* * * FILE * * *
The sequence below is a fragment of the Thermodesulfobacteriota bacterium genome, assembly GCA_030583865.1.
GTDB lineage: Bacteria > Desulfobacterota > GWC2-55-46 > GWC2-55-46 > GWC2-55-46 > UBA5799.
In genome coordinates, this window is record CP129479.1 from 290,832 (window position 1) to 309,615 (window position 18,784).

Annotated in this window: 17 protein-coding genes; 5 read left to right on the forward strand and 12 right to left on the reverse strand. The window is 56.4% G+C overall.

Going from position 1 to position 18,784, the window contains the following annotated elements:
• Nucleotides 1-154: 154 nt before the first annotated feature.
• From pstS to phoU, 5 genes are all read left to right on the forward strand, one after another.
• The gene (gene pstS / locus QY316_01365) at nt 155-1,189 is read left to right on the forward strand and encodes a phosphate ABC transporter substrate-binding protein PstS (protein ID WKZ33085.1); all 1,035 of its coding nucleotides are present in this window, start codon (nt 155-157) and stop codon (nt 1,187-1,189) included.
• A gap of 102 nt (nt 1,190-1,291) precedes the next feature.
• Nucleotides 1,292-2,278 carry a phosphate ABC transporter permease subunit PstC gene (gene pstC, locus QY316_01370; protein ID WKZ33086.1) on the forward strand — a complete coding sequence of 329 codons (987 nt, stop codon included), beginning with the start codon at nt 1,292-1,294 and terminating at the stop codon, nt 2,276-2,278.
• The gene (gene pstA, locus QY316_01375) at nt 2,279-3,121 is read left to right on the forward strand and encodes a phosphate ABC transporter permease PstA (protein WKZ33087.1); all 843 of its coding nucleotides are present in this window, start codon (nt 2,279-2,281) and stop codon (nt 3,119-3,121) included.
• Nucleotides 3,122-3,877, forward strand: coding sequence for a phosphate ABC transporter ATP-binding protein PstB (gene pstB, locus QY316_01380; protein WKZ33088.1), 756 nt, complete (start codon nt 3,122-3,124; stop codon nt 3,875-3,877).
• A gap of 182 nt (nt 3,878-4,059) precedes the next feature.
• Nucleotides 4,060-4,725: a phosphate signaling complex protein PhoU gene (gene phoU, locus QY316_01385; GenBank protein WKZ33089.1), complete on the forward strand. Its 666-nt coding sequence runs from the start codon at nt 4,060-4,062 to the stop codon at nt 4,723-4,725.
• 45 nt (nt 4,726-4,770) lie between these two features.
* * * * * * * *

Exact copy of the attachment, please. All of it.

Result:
The sequence below is a fragment of the Thermodesulfobacteriota bacterium genome, assembly GCA_030583865.1.
GTDB lineage: Bacteria > Desulfobacterota > GWC2-55-46 > GWC2-55-46 > GWC2-55-46 > UBA5799.
In genome coordinates, this window is record CP129479.1 from 290,832 (window position 1) to 309,615 (window position 18,784).

Annotated in this window: 17 protein-coding genes; 5 read left to right on the forward strand and 12 right to left on the reverse strand. The window is 56.4% G+C overall.

Going from position 1 to position 18,784, the window contains the following annotated elements:
• Nucleotides 1-154: 154 nt before the first annotated feature.
• From pstS to phoU, 5 genes are all read left to right on the forward strand, one after another.
• The gene (gene pstS / locus QY316_01365) at nt 155-1,189 is read left to right on the forward strand and encodes a phosphate ABC transporter substrate-binding protein PstS (protein ID WKZ33085.1); all 1,035 of its coding nucleotides are present in this window, start codon (nt 155-157) and stop codon (nt 1,187-1,189) included.
• A gap of 102 nt (nt 1,190-1,291) precedes the next feature.
• Nucleotides 1,292-2,278 carry a phosphate ABC transporter permease subunit PstC gene (gene pstC, locus QY316_01370; protein ID WKZ33086.1) on the forward strand — a complete coding sequence of 329 codons (987 nt, stop codon included), beginning with the start codon at nt 1,292-1,294 and terminating at the stop codon, nt 2,276-2,278.
• The gene (gene pstA, locus QY316_01375) at nt 2,279-3,121 is read left to right on the forward strand and encodes a phosphate ABC transporter permease PstA (protein WKZ33087.1); all 843 of its coding nucleotides are present in this window, start codon (nt 2,279-2,281) and stop codon (nt 3,119-3,121) included.
• Nucleotides 3,122-3,877, forward strand: coding sequence for a phosphate ABC transporter ATP-binding protein PstB (gene pstB, locus QY316_01380; protein WKZ33088.1), 756 nt, complete (start codon nt 3,122-3,124; stop codon nt 3,875-3,877).
• A gap of 182 nt (nt 3,878-4,059) precedes the next feature.
• Nucleotides 4,060-4,725: a phosphate signaling complex protein PhoU gene (gene phoU, locus QY316_01385; GenBank protein WKZ33089.1), complete on the forward strand. Its 666-nt coding sequence runs from the start codon at nt 4,060-4,062 to the stop codon at nt 4,723-4,725.
• 45 nt (nt 4,726-4,770) lie between these two features.